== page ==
# How To Join A List Of Lists In Python To join a list of lists in Python, there are some solutions we have effectively tested. Follow the article to better understand.

## What is a list in Python?

In Python, ‘list’ is a data type that allows storing many other data types. You can access the data in ‘list’ through the position of that element in ‘list’. ‘List’ is like an array in other programming languages.

Example:

myList = [[1, 2], [3, 4, 5], [6, 7, 8, 9]]

## How to join a list of lists in Python?

### Use nested for loop

In the first for loop, I use the len() function to traverse the input list (from beginning to end ). 2nd for loop to look through the elements in the nested list and then use the append() function to add the elements to the end of the list.

Example:

myList = [[1, 2], [3, 4, 5], [6, 7, 8, 9]]

# Create an empty list to store the elements after merging
emptyList = []

for i in range(len(myList)):
for j in range(len(myList[i])):
emptyList.append(myList[i][j])

print("List after merge = ", emptyList)

Output:

List after merge = [1, 2, 3, 4, 5, 6, 7, 8, 9]

In the example above, using a for loop to nest the merged elements into a list.

### Use the NumPy module

Numpy is a robust math library that allows efficient work with matrices and arrays because of its high processing speed. I would use the numpy.concatenate() function to turn the list into a one-dimensional array, then use the list() function to convert the list back into a list.

Example:

import numpy

myList = [["my name is ", "John"], ['I am'], ]

# Use the list() function to convert the list back into a list
mergeList = list(numpy.concatenate(myList).flat)

print("List after merge = ", mergeList)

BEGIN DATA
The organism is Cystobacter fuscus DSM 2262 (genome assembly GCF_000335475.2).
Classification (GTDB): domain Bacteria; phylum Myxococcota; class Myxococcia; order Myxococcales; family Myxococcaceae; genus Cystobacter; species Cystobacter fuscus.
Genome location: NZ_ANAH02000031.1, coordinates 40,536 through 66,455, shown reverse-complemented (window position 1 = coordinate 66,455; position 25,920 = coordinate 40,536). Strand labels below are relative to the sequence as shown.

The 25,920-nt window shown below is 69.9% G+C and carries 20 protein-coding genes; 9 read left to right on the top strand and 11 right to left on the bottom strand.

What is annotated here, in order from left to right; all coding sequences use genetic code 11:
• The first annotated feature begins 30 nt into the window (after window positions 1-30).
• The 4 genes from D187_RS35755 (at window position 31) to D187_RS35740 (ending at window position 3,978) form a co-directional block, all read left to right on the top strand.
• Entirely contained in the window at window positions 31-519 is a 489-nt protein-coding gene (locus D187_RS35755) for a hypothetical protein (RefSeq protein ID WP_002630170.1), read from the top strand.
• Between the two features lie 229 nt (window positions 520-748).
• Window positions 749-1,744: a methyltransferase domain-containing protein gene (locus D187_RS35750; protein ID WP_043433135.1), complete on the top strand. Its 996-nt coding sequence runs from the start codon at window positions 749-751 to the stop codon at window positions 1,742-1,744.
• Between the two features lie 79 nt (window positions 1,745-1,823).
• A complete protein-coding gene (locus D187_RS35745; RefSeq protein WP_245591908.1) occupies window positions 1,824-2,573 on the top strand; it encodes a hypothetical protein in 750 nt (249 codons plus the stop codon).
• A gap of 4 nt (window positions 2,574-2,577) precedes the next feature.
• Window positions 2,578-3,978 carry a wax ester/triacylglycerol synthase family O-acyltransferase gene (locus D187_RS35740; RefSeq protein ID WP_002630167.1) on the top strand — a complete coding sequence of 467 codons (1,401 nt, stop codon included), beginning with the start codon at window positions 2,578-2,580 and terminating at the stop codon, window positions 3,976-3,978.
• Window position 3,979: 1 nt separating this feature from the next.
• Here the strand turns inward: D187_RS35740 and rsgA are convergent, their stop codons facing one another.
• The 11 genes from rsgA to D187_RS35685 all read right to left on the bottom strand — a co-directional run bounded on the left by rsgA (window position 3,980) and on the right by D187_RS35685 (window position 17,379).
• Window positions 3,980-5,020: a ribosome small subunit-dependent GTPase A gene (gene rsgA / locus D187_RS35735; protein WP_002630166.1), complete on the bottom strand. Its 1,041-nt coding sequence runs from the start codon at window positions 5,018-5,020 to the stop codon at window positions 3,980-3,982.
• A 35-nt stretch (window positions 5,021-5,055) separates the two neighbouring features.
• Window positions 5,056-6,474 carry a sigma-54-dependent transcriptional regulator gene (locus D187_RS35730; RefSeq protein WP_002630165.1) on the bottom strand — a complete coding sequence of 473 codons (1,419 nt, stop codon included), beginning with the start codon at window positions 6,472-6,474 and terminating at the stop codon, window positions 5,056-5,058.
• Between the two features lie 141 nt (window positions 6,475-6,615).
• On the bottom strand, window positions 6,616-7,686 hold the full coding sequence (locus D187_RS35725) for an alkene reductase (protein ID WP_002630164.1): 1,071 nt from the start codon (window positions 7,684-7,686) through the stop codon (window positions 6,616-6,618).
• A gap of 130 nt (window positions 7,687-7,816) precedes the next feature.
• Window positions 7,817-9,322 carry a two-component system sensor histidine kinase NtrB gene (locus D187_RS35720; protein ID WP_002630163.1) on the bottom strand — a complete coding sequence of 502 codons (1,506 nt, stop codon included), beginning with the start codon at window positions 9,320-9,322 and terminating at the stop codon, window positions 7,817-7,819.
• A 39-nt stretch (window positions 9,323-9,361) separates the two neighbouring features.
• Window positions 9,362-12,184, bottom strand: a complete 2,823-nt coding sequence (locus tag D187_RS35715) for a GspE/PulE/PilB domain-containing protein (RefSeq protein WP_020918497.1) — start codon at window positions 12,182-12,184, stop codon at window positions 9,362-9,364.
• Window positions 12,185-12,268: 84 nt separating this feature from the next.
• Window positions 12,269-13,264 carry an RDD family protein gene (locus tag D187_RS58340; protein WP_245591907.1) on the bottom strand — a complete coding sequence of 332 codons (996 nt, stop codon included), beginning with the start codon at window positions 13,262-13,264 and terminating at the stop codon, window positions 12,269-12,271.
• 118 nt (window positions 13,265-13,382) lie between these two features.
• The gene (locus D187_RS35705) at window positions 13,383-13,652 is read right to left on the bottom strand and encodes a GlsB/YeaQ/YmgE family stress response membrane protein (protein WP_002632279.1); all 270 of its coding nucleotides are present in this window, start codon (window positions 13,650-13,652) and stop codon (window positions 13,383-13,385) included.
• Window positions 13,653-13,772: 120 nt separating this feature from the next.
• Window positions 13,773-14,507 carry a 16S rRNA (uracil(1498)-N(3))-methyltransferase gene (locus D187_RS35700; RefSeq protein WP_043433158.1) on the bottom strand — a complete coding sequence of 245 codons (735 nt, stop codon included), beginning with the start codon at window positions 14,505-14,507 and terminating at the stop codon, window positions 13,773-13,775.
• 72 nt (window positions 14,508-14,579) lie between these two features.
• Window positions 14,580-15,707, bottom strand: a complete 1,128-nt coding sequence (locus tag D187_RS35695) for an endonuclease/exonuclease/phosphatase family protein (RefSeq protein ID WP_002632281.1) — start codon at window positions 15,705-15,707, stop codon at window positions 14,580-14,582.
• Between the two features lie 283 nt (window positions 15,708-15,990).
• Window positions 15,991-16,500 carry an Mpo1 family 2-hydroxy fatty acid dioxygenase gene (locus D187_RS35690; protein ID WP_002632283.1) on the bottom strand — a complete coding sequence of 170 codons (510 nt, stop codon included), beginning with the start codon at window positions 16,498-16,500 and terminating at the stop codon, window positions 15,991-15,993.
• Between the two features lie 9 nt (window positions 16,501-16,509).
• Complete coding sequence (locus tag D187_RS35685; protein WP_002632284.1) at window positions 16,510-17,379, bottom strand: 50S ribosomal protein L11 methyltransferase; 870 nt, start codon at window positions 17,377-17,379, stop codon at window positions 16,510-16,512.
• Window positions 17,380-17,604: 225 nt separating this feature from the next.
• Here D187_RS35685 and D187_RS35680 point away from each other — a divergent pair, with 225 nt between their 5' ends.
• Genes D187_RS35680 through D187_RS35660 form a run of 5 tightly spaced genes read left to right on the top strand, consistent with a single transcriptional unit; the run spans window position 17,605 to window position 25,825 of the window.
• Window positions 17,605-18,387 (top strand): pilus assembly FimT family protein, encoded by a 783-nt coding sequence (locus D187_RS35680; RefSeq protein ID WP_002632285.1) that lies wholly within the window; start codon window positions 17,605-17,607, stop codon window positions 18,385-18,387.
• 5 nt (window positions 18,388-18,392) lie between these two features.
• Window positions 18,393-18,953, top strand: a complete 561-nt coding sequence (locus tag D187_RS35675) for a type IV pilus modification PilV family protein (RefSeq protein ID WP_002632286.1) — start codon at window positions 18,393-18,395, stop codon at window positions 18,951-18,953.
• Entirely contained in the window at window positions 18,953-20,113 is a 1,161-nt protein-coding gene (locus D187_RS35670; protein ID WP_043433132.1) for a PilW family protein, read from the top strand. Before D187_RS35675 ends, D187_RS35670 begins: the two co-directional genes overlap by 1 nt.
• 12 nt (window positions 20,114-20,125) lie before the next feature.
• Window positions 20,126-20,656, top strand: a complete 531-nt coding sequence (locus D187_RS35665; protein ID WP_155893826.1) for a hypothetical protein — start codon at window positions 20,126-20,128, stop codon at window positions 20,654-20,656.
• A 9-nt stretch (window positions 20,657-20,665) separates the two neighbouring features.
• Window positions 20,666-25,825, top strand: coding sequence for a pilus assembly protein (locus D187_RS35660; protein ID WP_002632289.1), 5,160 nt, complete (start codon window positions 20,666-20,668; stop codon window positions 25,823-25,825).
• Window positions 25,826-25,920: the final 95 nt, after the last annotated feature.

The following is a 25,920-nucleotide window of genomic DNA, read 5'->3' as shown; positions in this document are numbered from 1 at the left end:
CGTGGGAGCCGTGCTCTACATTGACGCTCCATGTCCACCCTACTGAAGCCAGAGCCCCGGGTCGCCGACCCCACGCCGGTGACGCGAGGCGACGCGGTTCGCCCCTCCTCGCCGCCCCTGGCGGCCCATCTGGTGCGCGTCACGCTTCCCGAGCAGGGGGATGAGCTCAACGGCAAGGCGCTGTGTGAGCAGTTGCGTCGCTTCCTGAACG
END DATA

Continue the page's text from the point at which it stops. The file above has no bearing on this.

Output:

List after merge = ['my name is ', 'John', 'I am', '18']

In the example above, the list is flattened to a one-dimensional array by the numpy.concatenate() function, then aggregated to return a list using the list() function.

### Use the sum() function

Use the sum() function to concatenate lists by passing an empty list as the function’s second argument.

Syntax:

sum(iterable, start )

Parameters:

• iterable: built-in iterables like string, list, dict,..
• start: value is added from the return value. The default is 0.

Example:

myList = [["My name is john. I am"], ]

# The second input argument to the sum() function is an empty list
mergeList = sum(myList, [])

print("List after merge = ", mergeList)

Output:

List after merge =['My name is john. I am ', 18]

### Use the itertools module

In this way, I will use the itertools.chain() function in the itertools module to be able to concatenate strings.

Syntax:

itertools.chain(*iterable)

Parameters:

• iterable: built-in iterables like string, list, dict,..

Example:

import itertools

myList = [["my name is ", "John"], ['I am '], ]
mergelist = list(itertools.chain(*myList))

print("My List:", mergelist)

Output:

My List: ['my name is ', 'John', 'I am ', 18]

In example above, the chain() function takes multiple iterables and returns one iterables.